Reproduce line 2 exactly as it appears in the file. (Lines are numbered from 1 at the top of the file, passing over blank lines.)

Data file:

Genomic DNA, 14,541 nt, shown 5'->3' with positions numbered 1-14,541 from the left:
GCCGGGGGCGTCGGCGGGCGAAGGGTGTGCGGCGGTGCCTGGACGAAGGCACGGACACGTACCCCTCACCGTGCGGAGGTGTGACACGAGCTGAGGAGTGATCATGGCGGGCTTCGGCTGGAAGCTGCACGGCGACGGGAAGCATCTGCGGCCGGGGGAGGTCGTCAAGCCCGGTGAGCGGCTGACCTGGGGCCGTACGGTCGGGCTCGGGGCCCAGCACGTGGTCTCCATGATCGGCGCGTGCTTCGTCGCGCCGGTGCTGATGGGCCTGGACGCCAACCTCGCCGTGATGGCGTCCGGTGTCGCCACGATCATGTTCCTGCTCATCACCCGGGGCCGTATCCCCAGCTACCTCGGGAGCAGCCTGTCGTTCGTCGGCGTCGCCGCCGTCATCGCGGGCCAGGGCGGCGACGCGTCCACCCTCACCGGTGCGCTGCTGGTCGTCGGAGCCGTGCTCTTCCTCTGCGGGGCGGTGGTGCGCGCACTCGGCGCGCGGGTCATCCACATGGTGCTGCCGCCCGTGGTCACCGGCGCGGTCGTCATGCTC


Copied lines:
GCCGGGGGCGTCGGCGGGCGAAGGGTGTGCGGCGGTGCCTGGACGAAGGCACGGACACGTACCCCTCACCGTGCGGAGGTGTGACACGAGCTGAGGAGTGATCATGGCGGGCTTCGGCTGGAAGCTGCACGGCGACGGGAAGCATCTGCGGCCGGGGGAGGTCGTCAAGCCCGGTGAGCGGCTGACCTGGGGCCGTACGGTCGGGCTCGGGGCCCAGCACGTGGTCTCCATGATCGGCGCGTGCTTCGTCGCGCCGGTGCTGATGGGCCTGGACGCCAACCTCGCCGTGATGGCGTCCGGTGTCGCCACGATCATGTTCCTGCTCATCACCCGGGGCCGTATCCCCAGCTACCTCGGGAGCAGCCTGTCGTTCGTCGGCGTCGCCGCCGTCATCGCGGGCCAGGGCGGCGACGCGTCCACCCTCACCGGTGCGCTGCTGGTCGTCGGAGCCGTGCTCTTCCTCTGCGGGGCGGTGGTGCGCGCACTCGGCGCGCGGGTCATCCACATGGTGCTGCCGCCCGTGGTCACCGGCGCGGTCGTCATGCTC